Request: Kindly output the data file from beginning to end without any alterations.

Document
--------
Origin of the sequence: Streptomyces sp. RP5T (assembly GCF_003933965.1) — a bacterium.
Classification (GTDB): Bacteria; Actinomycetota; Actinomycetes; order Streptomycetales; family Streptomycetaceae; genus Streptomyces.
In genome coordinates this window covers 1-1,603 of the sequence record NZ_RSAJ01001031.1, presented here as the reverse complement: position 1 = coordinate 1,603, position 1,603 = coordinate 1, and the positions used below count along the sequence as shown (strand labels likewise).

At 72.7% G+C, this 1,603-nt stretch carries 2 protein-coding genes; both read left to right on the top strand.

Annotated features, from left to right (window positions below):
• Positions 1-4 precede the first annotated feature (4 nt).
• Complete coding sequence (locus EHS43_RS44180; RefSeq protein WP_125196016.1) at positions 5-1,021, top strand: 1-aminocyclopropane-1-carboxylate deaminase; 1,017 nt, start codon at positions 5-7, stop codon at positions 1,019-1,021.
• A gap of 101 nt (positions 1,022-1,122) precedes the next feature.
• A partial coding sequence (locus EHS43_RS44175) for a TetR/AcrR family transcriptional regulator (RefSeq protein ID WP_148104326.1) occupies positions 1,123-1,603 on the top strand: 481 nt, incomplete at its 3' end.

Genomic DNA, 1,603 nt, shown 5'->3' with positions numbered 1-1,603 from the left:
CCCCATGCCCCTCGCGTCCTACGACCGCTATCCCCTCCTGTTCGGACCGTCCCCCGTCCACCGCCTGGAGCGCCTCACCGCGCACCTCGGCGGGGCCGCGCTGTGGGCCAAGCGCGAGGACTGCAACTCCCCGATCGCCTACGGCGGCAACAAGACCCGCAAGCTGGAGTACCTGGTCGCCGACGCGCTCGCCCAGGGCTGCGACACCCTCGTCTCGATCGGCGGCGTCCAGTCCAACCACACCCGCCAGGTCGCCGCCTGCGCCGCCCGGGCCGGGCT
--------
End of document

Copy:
Origin of the sequence: Streptomyces sp. RP5T (assembly GCF_003933965.1) — a bacterium.
Classification (GTDB): Bacteria; Actinomycetota; Actinomycetes; order Streptomycetales; family Streptomycetaceae; genus Streptomyces.
In genome coordinates this window covers 1-1,603 of the sequence record NZ_RSAJ01001031.1, presented here as the reverse complement: position 1 = coordinate 1,603, position 1,603 = coordinate 1, and the positions used below count along the sequence as shown (strand labels likewise).

At 72.7% G+C, this 1,603-nt stretch carries 2 protein-coding genes; both read left to right on the top strand.

Annotated features, from left to right (window positions below):
• Positions 1-4 precede the first annotated feature (4 nt).
• Complete coding sequence (locus EHS43_RS44180; RefSeq protein WP_125196016.1) at positions 5-1,021, top strand: 1-aminocyclopropane-1-carboxylate deaminase; 1,017 nt, start codon at positions 5-7, stop codon at positions 1,019-1,021.
• A gap of 101 nt (positions 1,022-1,122) precedes the next feature.
• A partial coding sequence (locus EHS43_RS44175) for a TetR/AcrR family transcriptional regulator (RefSeq protein ID WP_148104326.1) occupies positions 1,123-1,603 on the top strand: 481 nt, incomplete at its 3' end.

Genomic DNA, 1,603 nt, shown 5'->3' with positions numbered 1-1,603 from the left:
CCCCATGCCCCTCGCGTCCTACGACCGCTATCCCCTCCTGTTCGGACCGTCCCCCGTCCACCGCCTGGAGCGCCTCACCGCGCACCTCGGCGGGGCCGCGCTGTGGGCCAAGCGCGAGGACTGCAACTCCCCGATCGCCTACGGCGGCAACAAGACCCGCAAGCTGGAGTACCTGGTCGCCGACGCGCTCGCCCAGGGCTGCGACACCCTCGTCTCGATCGGCGGCGTCCAGTCCAACCACACCCGCCAGGTCGCCGCCTGCGCCGCCCGGGCCGGGCT